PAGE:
Plastic Packaging Tax – do you need to register?
Plastic Packaging Tax (PPT) was introduced in the UK on 1 April 2022.
This is an environmental tax with the aim to reduce the amount of virgin plastic being used in the supply chain although cynics will say that it’s just another revenue tool. Arguably the cost of compliance may actually be higher than the tax payable for many but either way, it’s been introduced and businesses need to ensure that they have confirmed whether it applies to them.
Anecdotally HMRC were expecting revenue of over £200m in the first year with potentially 20,000 businesses registering for PPT on 1 April whereas in reality it is apparently just below 1000 so far. This may be because the threshold has not been reached yet but there is growing concern that businesses have just failed to recognise the impact of PPT on them and not done anything.
Some key points:
- PPT is payable on plastic which is manufactured in or imported into the UK.
- Registration is required when the threshold of 10 tonnes per annum is breached.
- There is relief for goods which are more than 30% recycled and some exemptions so there may be no tax to pay but a business is still required to register and declare these plastic goods, where the threshold is breached.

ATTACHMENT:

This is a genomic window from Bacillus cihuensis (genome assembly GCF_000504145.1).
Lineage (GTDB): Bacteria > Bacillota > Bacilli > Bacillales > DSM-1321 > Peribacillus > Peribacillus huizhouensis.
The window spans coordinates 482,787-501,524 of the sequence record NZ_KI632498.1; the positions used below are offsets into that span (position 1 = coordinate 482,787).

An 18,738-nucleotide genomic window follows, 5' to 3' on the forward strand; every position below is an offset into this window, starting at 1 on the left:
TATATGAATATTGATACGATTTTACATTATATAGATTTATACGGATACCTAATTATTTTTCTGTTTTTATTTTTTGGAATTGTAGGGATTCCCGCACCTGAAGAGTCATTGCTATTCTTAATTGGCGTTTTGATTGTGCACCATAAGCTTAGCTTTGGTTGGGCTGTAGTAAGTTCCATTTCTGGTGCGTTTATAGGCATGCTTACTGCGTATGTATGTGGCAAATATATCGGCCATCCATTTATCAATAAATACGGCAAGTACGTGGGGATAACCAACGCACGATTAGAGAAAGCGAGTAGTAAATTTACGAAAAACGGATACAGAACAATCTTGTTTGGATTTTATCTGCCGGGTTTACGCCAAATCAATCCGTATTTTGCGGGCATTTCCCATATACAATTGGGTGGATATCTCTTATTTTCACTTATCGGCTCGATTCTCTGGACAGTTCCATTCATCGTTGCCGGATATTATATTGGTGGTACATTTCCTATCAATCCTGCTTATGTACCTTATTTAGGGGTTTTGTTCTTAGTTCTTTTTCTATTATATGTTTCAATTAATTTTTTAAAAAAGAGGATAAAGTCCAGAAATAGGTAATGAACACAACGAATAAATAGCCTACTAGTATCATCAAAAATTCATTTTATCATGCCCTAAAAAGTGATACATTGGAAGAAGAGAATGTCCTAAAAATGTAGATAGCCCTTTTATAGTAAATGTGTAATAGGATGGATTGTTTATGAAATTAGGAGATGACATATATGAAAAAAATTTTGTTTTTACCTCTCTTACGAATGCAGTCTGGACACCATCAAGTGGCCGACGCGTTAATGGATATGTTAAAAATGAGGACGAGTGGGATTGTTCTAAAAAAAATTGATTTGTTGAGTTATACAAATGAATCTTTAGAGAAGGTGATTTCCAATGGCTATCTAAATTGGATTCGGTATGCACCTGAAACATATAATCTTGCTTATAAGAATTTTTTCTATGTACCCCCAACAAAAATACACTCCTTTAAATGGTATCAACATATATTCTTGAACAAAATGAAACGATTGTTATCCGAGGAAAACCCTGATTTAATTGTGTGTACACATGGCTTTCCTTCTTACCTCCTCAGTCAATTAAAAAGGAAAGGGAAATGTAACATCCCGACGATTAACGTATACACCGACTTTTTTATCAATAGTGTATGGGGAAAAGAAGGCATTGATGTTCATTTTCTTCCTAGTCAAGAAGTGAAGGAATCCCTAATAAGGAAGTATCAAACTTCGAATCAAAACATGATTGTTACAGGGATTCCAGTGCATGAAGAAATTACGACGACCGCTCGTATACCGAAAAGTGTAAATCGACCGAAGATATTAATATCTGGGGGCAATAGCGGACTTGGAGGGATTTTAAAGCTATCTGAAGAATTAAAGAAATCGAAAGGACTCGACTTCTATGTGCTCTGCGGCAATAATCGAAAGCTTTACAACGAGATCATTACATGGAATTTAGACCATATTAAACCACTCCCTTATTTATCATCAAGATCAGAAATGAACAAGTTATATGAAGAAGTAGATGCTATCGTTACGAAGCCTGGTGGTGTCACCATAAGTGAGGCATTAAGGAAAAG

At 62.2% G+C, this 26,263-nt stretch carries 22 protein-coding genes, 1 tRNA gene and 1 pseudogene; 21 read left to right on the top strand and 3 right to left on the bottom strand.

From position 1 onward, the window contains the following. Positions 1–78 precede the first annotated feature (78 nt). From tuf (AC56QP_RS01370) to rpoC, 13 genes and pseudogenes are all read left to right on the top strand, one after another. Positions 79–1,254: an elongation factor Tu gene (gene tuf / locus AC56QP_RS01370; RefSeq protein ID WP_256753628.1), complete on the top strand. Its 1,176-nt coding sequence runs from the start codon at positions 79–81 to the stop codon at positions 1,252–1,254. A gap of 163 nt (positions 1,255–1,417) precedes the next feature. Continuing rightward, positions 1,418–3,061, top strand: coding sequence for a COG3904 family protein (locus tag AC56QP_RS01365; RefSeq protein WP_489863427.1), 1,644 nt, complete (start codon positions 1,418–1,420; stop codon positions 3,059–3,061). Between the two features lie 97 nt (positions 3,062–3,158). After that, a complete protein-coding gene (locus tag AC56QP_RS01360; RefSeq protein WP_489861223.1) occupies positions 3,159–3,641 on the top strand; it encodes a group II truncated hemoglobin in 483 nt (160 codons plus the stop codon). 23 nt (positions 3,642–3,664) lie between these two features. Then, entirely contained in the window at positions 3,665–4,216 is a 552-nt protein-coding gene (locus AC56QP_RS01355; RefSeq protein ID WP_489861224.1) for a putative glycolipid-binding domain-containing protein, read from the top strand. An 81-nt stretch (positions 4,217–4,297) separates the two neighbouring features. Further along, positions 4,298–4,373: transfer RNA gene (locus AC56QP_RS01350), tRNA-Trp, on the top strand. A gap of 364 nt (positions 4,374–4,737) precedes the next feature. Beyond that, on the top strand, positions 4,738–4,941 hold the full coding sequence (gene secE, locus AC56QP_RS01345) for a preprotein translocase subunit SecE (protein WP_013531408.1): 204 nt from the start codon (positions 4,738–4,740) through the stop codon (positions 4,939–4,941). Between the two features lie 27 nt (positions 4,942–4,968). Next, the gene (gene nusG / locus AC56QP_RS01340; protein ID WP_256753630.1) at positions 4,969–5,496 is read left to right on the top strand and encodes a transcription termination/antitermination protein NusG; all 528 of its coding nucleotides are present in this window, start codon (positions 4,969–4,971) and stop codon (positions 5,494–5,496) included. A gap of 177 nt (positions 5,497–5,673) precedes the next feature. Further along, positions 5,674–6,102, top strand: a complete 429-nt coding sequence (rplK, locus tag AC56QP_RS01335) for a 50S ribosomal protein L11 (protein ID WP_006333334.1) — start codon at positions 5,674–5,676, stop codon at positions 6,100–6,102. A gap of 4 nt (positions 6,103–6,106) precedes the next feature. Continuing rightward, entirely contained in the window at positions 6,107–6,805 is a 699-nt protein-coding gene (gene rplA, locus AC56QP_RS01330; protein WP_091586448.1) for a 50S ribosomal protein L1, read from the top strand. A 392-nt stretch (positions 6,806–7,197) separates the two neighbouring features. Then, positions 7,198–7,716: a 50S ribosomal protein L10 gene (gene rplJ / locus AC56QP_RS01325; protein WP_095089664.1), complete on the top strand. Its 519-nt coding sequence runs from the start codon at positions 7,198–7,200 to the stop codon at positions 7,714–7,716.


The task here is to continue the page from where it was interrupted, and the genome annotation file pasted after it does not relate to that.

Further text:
- In addition, businesses are required to carry out due diligence in the supply chain to ensure that PPT has been paid on plastic products they buy. In certain circumstances non-compliant businesses may be jointly and severally liable for the tax.
- There are penalties for non-compliance.
If your business manufactures or imports significant amounts of plastic which is used as packaging either in the supply chain or as a one-off use by the consumer then you need to consider whether you are liable to register for PPT.
Even if you are not liable to register, you will need to be able to demonstrate this to HMRC if they come knocking.
Our article published earlier this year sets out further details but if you need assistance or more information we would be happy to discuss it with you.
For more information about the topic explored in this article, contact Colin Laidlaw here.
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